We are happy to present a three-person project in Gallery 3 with an informal title: Blue Design. Consisting of three works, each in a similar blue tonality, the project features a new sculptural work by Josiah McElheny, a painting on canvas by Heimo Zobernig and a wall painting by Blinky Palermo. The artworks are related through their use of the language of architecture and design as a way to demonstrate that color is a narrative element of abstraction.
Blaues Dreieck (Blue Triangle) from 1969 utilizes Palermo's signature triangle form that appears in a number of his works. In this case, it becomes an instructional/conceptual work in which anyone can stencil the painting onto any wall, but only over a doorway in a precise relationship to that particular doorway. It speaks to one of Palermo's important critiques of abstraction, namely that the situation or site that a work of art inhabits cannot be ignored, that this "story" forms an important element of the content of abstraction.
Untitled, Zobernig's painting from 2008, continues his analysis of modernist abstraction through the lens of design. Although painting forms only a part of his expansive oeuvre, his use of high-key color connects him to what has been called Palermo's "color radicalism." In this work Zobernig delineates space much as a graphic designer might, though then he obscures this structure in a field of uneven blue. As Joshua Decter wrote in Artforum around the time of this painting: "Since the 1980's, Zobernig has coolly unpacked modernism as a formal language and as social ideology, reminding us that design (gallery architecture included) is never neutral."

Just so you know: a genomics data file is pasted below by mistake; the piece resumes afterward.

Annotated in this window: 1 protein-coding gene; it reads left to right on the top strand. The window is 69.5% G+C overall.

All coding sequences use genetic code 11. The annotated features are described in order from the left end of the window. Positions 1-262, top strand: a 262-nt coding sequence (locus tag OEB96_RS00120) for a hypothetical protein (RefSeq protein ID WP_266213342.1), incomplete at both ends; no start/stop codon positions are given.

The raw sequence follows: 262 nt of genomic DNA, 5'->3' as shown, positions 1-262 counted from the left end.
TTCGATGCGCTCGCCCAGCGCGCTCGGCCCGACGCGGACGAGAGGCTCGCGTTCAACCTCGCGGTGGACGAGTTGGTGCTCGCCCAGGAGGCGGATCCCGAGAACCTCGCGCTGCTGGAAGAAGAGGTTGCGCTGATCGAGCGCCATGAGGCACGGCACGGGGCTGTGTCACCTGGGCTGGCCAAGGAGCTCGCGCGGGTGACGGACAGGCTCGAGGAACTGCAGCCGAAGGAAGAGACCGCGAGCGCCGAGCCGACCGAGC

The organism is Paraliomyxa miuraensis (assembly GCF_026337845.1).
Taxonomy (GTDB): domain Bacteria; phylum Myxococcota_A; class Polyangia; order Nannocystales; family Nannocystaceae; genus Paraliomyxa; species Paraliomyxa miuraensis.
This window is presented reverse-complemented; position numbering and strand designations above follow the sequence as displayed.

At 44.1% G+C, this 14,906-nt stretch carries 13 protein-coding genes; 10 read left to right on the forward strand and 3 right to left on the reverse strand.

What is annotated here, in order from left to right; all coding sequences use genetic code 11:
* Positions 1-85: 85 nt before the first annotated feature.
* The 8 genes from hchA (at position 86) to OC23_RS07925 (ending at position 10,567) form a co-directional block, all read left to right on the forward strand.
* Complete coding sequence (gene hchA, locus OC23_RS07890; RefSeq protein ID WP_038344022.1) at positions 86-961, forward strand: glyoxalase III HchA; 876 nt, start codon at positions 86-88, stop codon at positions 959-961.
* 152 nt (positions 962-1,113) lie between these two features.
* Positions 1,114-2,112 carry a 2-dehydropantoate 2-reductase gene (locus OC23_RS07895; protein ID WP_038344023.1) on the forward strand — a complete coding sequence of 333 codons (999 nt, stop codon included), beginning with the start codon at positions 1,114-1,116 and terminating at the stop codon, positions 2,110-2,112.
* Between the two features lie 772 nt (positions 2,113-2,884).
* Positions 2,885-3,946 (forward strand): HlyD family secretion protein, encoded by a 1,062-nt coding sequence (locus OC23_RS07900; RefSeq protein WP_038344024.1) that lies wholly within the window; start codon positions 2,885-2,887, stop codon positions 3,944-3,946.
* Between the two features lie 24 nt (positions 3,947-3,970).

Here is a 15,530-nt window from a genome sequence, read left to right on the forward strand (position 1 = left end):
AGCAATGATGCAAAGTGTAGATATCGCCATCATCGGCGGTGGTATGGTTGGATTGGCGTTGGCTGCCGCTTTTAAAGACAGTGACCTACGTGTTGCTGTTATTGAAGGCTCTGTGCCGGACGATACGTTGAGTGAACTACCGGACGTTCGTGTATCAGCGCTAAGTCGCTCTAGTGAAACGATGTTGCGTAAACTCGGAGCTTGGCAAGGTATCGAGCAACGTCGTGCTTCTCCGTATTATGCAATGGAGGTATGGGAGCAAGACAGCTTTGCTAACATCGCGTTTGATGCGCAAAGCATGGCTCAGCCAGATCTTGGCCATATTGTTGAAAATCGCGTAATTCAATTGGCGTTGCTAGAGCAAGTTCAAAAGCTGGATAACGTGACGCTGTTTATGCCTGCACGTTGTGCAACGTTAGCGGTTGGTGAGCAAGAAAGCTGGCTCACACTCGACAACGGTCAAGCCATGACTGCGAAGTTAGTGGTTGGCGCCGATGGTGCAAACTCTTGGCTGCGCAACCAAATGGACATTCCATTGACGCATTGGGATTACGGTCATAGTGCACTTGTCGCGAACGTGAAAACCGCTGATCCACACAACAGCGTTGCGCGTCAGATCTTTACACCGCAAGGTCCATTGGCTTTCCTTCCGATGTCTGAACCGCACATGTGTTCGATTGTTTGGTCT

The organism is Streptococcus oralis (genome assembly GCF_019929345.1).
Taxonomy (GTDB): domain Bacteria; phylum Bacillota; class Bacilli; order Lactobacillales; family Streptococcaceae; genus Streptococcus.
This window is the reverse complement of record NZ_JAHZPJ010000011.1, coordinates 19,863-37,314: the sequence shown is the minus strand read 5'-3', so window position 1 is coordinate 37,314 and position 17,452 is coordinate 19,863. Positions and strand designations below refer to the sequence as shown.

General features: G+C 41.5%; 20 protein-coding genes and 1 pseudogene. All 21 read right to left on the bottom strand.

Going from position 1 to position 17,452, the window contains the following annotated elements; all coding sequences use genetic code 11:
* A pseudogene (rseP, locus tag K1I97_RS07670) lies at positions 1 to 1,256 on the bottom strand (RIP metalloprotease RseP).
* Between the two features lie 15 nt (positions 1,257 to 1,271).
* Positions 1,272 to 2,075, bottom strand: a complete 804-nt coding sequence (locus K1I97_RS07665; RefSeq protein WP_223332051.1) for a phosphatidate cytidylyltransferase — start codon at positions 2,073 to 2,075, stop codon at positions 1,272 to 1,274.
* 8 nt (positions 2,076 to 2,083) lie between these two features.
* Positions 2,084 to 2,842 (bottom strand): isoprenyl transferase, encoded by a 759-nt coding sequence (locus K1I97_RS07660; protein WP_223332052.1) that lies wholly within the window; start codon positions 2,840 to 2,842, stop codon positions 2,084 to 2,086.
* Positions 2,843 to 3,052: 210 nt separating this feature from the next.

In Charlotte Perriand (and Carlos Scarpa), Blue from 2010, McElheny continues his exploration of the confluence of abstraction with the social history of design and architecture. A shelving design by Charlotte Perriand is remade in a deep glossy blue and inhabited by designs by Carlos Scarpa that have been reconstructed in radiant blue glass. Connected to Palermo's exploration of material itself as a narrative element in abstraction in his Stoffbilder or Cloth Pictures, in this case the reflective and translucent materials form not a monochrome, but a sculpture made of innumerable color shifts.
With this project we would also like to announce McElheny's upcoming project at the Bard CCS Hessel Museum in the summer of 2011. The project will coincide with the Blinky Palermo retrospective at Bard. In dialogue with the Palermo exhibition on the other side of the museum, it will involve McElheny curating and intervening in the display of the permanent collection.